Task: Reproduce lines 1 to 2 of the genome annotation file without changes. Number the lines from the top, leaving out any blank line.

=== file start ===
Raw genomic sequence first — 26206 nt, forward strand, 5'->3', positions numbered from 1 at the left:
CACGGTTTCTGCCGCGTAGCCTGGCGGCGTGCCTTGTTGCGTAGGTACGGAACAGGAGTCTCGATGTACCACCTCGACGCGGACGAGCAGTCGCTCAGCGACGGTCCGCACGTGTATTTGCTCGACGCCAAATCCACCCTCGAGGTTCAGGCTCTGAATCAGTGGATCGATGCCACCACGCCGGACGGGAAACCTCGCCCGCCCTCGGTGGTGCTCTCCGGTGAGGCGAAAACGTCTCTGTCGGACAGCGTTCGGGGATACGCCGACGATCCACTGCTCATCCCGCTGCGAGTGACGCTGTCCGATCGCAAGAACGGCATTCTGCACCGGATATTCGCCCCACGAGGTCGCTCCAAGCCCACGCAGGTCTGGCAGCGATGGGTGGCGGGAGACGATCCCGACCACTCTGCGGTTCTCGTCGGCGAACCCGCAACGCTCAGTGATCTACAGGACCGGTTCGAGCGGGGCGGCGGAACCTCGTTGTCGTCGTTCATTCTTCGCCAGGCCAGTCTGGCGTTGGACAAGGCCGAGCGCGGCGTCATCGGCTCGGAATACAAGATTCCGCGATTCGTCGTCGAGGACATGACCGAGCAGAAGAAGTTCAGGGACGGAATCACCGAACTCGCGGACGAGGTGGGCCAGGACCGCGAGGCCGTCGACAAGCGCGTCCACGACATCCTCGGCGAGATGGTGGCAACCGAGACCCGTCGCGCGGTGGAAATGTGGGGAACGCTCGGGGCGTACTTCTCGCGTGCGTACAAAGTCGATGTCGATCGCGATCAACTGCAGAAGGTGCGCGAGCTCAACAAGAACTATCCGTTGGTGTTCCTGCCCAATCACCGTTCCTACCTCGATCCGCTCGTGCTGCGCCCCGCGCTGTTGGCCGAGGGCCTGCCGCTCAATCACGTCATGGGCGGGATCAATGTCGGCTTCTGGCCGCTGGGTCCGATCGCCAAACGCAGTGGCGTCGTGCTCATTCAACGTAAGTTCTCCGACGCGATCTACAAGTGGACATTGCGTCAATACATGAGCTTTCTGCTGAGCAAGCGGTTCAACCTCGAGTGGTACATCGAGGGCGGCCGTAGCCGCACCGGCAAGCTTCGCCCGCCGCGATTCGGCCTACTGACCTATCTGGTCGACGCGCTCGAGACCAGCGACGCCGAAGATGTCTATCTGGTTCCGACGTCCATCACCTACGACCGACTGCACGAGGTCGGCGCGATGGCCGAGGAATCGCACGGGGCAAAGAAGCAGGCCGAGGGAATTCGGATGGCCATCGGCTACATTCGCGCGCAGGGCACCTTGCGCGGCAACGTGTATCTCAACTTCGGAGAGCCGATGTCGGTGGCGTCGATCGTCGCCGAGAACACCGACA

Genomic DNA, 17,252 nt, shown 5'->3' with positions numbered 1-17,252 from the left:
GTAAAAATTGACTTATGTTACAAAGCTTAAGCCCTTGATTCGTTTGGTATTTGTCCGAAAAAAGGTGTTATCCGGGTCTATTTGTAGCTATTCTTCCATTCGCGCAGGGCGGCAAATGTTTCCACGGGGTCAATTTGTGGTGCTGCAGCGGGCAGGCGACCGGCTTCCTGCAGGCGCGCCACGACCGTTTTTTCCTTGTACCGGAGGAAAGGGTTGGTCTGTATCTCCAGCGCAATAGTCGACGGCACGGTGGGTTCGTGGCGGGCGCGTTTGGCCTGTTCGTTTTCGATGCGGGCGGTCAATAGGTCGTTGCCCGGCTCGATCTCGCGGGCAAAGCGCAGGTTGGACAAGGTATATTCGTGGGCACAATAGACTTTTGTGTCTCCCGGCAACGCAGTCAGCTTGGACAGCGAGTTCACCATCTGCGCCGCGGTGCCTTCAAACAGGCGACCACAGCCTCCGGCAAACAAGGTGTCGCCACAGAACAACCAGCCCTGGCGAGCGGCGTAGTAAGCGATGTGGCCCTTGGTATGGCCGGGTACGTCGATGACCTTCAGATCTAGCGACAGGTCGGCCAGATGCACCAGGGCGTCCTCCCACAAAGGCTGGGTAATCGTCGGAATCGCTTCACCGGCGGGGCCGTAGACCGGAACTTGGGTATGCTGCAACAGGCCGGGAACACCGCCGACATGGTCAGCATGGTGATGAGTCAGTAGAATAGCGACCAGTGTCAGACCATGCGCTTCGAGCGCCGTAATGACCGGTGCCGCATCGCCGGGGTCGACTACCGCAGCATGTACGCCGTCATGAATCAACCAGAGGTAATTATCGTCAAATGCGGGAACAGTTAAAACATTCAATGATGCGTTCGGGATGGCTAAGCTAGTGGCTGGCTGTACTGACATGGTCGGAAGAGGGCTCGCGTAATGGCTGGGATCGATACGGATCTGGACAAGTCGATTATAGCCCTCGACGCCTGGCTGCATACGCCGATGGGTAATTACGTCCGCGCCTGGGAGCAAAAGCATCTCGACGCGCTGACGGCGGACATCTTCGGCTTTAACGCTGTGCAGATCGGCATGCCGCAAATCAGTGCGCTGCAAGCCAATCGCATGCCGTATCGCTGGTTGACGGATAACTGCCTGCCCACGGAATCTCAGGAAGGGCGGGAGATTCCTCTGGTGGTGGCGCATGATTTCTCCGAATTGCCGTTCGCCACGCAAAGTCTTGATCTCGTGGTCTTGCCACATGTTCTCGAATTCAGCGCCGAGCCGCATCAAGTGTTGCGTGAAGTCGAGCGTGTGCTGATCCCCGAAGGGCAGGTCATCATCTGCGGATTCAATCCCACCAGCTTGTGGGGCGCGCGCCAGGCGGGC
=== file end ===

Raw genomic sequence first — 26206 nt, forward strand, 5'->3', positions numbered from 1 at the left:
CACGGTTTCTGCCGCGTAGCCTGGCGGCGTGCCTTGTTGCGTAGGTACGGAACAGGAGTCTCGATGTACCACCTCGACGCGGACGAGCAGTCGCTCAGCGACGGTCCGCACGTGTATTTGCTCGACGCCAAATCCACCCTCGAGGTTCAGGCTCTGAATCAGTGGATCGATGCCACCACGCCGGACGGGAAACCTCGCCCGCCCTCGGTGGTGCTCTCCGGTGAGGCGAAAACGTCTCTGTCGGACAGCGTTCGGGGATACGCCGACGATCCACTGCTCATCCCGCTGCGAGTGACGCTGTCCGATCGCAAGAACGGCATTCTGCACCGGATATTCGCCCCACGAGGTCGCTCCAAGCCCACGCAGGTCTGGCAGCGATGGGTGGCGGGAGACGATCCCGACCACTCTGCGGTTCTCGTCGGCGAACCCGCAACGCTCAGTGATCTACAGGACCGGTTCGAGCGGGGCGGCGGAACCTCGTTGTCGTCGTTCATTCTTCGCCAGGCCAGTCTGGCGTTGGACAAGGCCGAGCGCGGCGTCATCGGCTCGGAATACAAGATTCCGCGATTCGTCGTCGAGGACATGACCGAGCAGAAGAAGTTCAGGGACGGAATCACCGAACTCGCGGACGAGGTGGGCCAGGACCGCGAGGCCGTCGACAAGCGCGTCCACGACATCCTCGGCGAGATGGTGGCAACCGAGACCCGTCGCGCGGTGGAAATGTGGGGAACGCTCGGGGCGTACTTCTCGCGTGCGTACAAAGTCGATGTCGATCGCGATCAACTGCAGAAGGTGCGCGAGCTCAACAAGAACTATCCGTTGGTGTTCCTGCCCAATCACCGTTCCTACCTCGATCCGCTCGTGCTGCGCCCCGCGCTGTTGGCCGAGGGCCTGCCGCTCAATCACGTCATGGGCGGGATCAATGTCGGCTTCTGGCCGCTGGGTCCGATCGCCAAACGCAGTGGCGTCGTGCTCATTCAACGTAAGTTCTCCGACGCGATCTACAAGTGGACATTGCGTCAATACATGAGCTTTCTGCTGAGCAAGCGGTTCAACCTCGAGTGGTACATCGAGGGCGGCCGTAGCCGCACCGGCAAGCTTCGCCCGCCGCGATTCGGCCTACTGACCTATCTGGTCGACGCGCTCGAGACCAGCGACGCCGAAGATGTCTATCTGGTTCCGACGTCCATCACCTACGACCGACTGCACGAGGTCGGCGCGATGGCCGAGGAATCGCACGGGGCAAAGAAGCAGGCCGAGGGAATTCGGATGGCCATCGGCTACATTCGCGCGCAGGGCACCTTGCGCGGCAACGTGTATCTCAACTTCGGAGAGCCGATGTCGGTGGCGTCGATCGTCGCCGAGAACACCGACA